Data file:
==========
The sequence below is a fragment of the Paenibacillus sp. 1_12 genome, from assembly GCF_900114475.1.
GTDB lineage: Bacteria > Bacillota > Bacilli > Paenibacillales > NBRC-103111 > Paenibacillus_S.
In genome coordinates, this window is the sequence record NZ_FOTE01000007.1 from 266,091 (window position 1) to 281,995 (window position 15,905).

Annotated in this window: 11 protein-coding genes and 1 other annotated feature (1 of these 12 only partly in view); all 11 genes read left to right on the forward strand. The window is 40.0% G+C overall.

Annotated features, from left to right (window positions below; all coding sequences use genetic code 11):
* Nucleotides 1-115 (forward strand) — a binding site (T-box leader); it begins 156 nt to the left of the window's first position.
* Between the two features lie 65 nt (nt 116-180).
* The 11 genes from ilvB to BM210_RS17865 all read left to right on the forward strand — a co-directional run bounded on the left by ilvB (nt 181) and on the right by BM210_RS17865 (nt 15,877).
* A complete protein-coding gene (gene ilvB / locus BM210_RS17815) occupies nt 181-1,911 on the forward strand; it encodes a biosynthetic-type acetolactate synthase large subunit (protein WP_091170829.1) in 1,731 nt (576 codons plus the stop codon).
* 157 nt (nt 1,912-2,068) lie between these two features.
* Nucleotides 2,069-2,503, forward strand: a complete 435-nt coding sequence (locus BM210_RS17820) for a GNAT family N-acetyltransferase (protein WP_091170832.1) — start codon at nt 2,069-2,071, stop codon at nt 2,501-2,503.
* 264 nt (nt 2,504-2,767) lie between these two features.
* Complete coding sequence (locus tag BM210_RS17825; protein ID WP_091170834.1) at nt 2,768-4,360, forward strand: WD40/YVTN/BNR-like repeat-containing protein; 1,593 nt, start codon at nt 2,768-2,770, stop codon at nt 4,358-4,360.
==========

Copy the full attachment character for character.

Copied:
The sequence below is a fragment of the Paenibacillus sp. 1_12 genome, from assembly GCF_900114475.1.
GTDB lineage: Bacteria > Bacillota > Bacilli > Paenibacillales > NBRC-103111 > Paenibacillus_S.
In genome coordinates, this window is the sequence record NZ_FOTE01000007.1 from 266,091 (window position 1) to 281,995 (window position 15,905).

Annotated in this window: 11 protein-coding genes and 1 other annotated feature (1 of these 12 only partly in view); all 11 genes read left to right on the forward strand. The window is 40.0% G+C overall.

Annotated features, from left to right (window positions below; all coding sequences use genetic code 11):
* Nucleotides 1-115 (forward strand) — a binding site (T-box leader); it begins 156 nt to the left of the window's first position.
* Between the two features lie 65 nt (nt 116-180).
* The 11 genes from ilvB to BM210_RS17865 all read left to right on the forward strand — a co-directional run bounded on the left by ilvB (nt 181) and on the right by BM210_RS17865 (nt 15,877).
* A complete protein-coding gene (gene ilvB / locus BM210_RS17815) occupies nt 181-1,911 on the forward strand; it encodes a biosynthetic-type acetolactate synthase large subunit (protein WP_091170829.1) in 1,731 nt (576 codons plus the stop codon).
* 157 nt (nt 1,912-2,068) lie between these two features.
* Nucleotides 2,069-2,503, forward strand: a complete 435-nt coding sequence (locus BM210_RS17820) for a GNAT family N-acetyltransferase (protein WP_091170832.1) — start codon at nt 2,069-2,071, stop codon at nt 2,501-2,503.
* 264 nt (nt 2,504-2,767) lie between these two features.
* Complete coding sequence (locus tag BM210_RS17825; protein ID WP_091170834.1) at nt 2,768-4,360, forward strand: WD40/YVTN/BNR-like repeat-containing protein; 1,593 nt, start codon at nt 2,768-2,770, stop codon at nt 4,358-4,360.